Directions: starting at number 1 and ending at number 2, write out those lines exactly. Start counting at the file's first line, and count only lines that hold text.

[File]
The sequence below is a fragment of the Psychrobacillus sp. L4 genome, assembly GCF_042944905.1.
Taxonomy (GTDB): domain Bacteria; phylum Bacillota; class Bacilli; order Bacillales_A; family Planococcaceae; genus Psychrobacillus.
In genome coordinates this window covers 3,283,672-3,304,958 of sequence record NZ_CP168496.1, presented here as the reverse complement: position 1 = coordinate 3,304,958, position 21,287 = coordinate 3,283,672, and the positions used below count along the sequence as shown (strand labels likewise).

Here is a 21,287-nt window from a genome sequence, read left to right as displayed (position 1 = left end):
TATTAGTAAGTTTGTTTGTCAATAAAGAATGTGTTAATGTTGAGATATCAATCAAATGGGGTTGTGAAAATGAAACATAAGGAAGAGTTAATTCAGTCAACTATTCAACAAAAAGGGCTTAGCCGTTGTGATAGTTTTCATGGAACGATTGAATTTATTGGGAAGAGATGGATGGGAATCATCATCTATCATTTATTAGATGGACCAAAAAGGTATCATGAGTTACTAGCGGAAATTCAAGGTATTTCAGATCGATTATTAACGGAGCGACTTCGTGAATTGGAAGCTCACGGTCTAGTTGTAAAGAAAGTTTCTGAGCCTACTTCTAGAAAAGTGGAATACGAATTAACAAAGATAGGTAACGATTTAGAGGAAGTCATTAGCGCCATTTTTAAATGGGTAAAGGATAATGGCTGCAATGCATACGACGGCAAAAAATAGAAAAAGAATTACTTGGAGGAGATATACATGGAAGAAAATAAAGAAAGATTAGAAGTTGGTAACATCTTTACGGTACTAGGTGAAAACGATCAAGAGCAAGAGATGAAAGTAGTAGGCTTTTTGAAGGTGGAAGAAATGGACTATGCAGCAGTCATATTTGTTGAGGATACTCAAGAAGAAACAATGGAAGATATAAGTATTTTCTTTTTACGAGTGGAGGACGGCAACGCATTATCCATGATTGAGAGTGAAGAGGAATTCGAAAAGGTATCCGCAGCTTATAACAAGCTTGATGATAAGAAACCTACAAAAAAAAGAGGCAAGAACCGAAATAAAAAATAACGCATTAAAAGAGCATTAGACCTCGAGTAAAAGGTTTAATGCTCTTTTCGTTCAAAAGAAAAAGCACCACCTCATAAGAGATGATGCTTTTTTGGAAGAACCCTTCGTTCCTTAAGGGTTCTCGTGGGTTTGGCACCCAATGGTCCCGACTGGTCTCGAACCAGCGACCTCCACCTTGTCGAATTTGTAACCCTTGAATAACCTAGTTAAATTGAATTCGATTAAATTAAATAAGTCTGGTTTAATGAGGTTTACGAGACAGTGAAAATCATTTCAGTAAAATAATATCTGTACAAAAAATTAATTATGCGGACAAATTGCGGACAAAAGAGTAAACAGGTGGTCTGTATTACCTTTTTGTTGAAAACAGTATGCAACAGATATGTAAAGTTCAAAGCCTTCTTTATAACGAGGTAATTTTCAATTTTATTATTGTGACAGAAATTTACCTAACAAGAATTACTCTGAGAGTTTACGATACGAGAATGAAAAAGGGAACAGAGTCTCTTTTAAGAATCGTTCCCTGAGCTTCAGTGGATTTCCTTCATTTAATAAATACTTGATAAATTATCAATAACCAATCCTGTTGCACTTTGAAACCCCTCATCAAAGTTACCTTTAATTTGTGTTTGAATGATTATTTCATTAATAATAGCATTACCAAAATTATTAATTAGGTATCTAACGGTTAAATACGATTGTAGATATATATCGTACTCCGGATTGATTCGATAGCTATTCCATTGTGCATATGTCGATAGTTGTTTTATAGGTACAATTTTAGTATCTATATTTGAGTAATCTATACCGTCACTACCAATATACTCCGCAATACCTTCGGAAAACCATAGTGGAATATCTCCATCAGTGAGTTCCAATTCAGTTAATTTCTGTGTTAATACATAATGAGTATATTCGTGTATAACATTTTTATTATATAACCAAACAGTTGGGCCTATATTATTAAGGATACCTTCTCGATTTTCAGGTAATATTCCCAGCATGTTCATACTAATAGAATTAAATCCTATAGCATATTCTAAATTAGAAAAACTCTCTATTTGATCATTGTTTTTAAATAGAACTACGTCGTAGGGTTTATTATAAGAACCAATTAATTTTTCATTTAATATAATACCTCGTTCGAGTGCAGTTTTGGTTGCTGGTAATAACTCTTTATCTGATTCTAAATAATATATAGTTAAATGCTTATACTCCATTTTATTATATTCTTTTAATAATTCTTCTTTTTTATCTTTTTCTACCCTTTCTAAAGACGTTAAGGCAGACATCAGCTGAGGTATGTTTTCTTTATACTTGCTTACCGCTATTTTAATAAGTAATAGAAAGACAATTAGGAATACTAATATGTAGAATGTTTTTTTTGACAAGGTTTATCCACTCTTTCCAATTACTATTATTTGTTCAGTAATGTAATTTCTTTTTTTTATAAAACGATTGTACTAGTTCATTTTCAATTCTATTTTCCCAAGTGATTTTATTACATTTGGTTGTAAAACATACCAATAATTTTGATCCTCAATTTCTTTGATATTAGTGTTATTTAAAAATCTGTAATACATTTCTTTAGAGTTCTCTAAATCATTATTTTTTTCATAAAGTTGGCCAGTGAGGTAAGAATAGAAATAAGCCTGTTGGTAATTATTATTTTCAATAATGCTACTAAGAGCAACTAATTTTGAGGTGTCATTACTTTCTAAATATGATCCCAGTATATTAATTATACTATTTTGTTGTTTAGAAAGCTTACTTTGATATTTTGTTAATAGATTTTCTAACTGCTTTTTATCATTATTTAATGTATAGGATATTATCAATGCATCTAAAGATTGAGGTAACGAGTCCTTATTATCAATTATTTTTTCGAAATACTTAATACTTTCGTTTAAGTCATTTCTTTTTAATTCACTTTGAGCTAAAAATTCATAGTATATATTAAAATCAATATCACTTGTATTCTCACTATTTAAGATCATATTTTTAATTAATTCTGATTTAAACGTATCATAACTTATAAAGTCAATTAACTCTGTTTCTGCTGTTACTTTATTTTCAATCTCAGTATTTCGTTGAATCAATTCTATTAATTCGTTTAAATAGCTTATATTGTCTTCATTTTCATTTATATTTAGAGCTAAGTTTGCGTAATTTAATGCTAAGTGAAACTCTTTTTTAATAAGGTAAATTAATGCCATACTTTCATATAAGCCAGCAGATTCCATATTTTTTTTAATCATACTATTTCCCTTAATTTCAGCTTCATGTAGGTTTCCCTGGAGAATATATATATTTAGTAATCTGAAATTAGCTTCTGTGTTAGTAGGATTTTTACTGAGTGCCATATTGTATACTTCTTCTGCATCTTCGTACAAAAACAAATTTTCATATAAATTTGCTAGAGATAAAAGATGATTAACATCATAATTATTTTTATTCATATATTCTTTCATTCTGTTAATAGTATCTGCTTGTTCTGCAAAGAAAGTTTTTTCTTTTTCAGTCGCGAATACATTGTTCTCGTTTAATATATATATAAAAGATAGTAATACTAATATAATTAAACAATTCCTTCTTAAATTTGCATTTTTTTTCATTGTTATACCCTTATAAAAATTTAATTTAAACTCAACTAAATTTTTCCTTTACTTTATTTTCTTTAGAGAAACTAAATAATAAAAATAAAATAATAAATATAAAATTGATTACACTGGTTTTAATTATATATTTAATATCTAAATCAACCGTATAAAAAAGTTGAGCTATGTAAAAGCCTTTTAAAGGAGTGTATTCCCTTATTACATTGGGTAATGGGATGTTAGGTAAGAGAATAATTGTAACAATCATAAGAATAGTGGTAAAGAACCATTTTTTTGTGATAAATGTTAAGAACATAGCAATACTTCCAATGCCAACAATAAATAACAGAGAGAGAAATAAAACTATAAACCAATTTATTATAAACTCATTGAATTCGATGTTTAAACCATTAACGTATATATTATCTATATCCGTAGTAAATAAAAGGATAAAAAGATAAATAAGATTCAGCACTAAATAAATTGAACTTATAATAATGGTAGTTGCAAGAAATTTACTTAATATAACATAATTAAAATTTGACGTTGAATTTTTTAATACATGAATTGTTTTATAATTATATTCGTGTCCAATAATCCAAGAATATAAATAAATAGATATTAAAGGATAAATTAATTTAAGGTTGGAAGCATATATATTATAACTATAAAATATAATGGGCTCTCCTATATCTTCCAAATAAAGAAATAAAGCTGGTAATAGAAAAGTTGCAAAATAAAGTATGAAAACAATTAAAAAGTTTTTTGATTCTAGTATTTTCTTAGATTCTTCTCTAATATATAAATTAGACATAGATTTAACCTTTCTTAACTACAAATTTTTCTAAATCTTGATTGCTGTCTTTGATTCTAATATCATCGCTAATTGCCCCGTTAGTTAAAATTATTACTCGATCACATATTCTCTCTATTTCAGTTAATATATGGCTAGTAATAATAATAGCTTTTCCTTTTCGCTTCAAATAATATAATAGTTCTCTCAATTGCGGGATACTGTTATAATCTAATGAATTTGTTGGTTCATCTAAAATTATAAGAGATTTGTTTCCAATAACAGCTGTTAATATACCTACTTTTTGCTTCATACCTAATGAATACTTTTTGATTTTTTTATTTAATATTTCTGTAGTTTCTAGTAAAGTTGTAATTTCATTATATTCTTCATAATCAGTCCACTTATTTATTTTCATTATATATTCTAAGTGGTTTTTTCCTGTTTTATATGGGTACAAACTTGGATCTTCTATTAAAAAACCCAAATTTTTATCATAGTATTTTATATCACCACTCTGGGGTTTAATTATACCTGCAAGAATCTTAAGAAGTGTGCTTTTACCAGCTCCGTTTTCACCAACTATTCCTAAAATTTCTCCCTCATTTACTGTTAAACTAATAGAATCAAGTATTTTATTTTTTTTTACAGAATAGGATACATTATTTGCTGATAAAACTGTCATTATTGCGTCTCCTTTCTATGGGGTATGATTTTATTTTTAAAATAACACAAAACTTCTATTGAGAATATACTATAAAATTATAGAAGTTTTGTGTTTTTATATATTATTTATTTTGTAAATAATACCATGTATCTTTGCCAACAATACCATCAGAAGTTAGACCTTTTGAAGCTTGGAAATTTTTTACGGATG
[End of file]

The sequence below is a fragment of the Psychrobacillus sp. L4 genome, assembly GCF_042944905.1.
Taxonomy (GTDB): domain Bacteria; phylum Bacillota; class Bacilli; order Bacillales_A; family Planococcaceae; genus Psychrobacillus.